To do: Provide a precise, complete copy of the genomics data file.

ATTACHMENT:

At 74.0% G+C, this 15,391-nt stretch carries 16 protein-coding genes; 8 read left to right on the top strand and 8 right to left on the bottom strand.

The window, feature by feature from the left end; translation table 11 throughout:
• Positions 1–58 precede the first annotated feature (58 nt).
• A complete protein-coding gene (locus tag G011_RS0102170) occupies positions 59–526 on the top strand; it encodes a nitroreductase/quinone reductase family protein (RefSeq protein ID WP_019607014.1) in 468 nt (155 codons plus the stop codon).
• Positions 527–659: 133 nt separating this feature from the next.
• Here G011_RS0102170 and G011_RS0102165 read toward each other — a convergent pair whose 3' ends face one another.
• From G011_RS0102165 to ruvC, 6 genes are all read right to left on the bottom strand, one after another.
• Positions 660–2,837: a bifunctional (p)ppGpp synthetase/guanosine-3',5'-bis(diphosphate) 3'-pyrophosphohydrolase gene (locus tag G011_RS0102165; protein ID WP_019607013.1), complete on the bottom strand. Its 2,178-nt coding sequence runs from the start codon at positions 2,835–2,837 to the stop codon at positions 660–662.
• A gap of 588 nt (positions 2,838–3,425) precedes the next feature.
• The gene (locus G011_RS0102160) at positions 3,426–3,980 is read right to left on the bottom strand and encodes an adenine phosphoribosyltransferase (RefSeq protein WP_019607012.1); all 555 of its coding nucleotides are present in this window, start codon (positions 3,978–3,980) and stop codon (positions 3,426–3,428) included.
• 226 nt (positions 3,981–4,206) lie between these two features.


At 74.0% G+C, this 15,391-nt stretch carries 16 protein-coding genes; 8 read left to right on the top strand and 8 right to left on the bottom strand.

The window, feature by feature from the left end; translation table 11 throughout:
• Positions 1–58 precede the first annotated feature (58 nt).
• A complete protein-coding gene (locus tag G011_RS0102170) occupies positions 59–526 on the top strand; it encodes a nitroreductase/quinone reductase family protein (RefSeq protein ID WP_019607014.1) in 468 nt (155 codons plus the stop codon).
• Positions 527–659: 133 nt separating this feature from the next.
• Here G011_RS0102170 and G011_RS0102165 read toward each other — a convergent pair whose 3' ends face one another.
• From G011_RS0102165 to ruvC, 6 genes are all read right to left on the bottom strand, one after another.
• Positions 660–2,837: a bifunctional (p)ppGpp synthetase/guanosine-3',5'-bis(diphosphate) 3'-pyrophosphohydrolase gene (locus tag G011_RS0102165; protein ID WP_019607013.1), complete on the bottom strand. Its 2,178-nt coding sequence runs from the start codon at positions 2,835–2,837 to the stop codon at positions 660–662.
• A gap of 588 nt (positions 2,838–3,425) precedes the next feature.
• The gene (locus G011_RS0102160) at positions 3,426–3,980 is read right to left on the bottom strand and encodes an adenine phosphoribosyltransferase (RefSeq protein WP_019607012.1); all 555 of its coding nucleotides are present in this window, start codon (positions 3,978–3,980) and stop codon (positions 3,426–3,428) included.
• 226 nt (positions 3,981–4,206) lie between these two features.